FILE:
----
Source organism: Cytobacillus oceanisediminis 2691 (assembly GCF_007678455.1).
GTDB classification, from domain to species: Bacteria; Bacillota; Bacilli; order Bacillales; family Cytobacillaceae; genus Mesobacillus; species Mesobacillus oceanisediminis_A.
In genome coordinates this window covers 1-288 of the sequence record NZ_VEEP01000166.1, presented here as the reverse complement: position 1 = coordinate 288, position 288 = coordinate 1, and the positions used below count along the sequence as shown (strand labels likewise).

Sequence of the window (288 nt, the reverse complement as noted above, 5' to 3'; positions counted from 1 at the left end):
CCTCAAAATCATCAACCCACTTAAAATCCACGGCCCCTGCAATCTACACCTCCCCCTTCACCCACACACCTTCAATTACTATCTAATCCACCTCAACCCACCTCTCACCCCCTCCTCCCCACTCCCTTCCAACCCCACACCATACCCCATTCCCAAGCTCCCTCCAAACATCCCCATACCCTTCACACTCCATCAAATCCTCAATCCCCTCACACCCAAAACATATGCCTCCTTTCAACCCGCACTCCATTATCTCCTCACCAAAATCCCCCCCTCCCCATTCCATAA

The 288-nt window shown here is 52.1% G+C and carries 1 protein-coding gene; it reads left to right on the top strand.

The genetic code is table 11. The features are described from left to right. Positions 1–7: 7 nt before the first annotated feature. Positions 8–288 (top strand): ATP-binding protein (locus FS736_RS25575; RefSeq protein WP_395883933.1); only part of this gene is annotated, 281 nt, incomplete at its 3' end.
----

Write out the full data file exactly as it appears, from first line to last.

Source organism: Cytobacillus oceanisediminis 2691 (assembly GCF_007678455.1).
GTDB classification, from domain to species: Bacteria; Bacillota; Bacilli; order Bacillales; family Cytobacillaceae; genus Mesobacillus; species Mesobacillus oceanisediminis_A.
In genome coordinates this window covers 1-288 of the sequence record NZ_VEEP01000166.1, presented here as the reverse complement: position 1 = coordinate 288, position 288 = coordinate 1, and the positions used below count along the sequence as shown (strand labels likewise).

Sequence of the window (288 nt, the reverse complement as noted above, 5' to 3'; positions counted from 1 at the left end):
CCTCAAAATCATCAACCCACTTAAAATCCACGGCCCCTGCAATCTACACCTCCCCCTTCACCCACACACCTTCAATTACTATCTAATCCACCTCAACCCACCTCTCACCCCCTCCTCCCCACTCCCTTCCAACCCCACACCATACCCCATTCCCAAGCTCCCTCCAAACATCCCCATACCCTTCACACTCCATCAAATCCTCAATCCCCTCACACCCAAAACATATGCCTCCTTTCAACCCGCACTCCATTATCTCCTCACCAAAATCCCCCCCTCCCCATTCCATAA

The 288-nt window shown here is 52.1% G+C and carries 1 protein-coding gene; it reads left to right on the top strand.

The genetic code is table 11. The features are described from left to right. Positions 1–7: 7 nt before the first annotated feature. Positions 8–288 (top strand): ATP-binding protein (locus FS736_RS25575; RefSeq protein WP_395883933.1); only part of this gene is annotated, 281 nt, incomplete at its 3' end.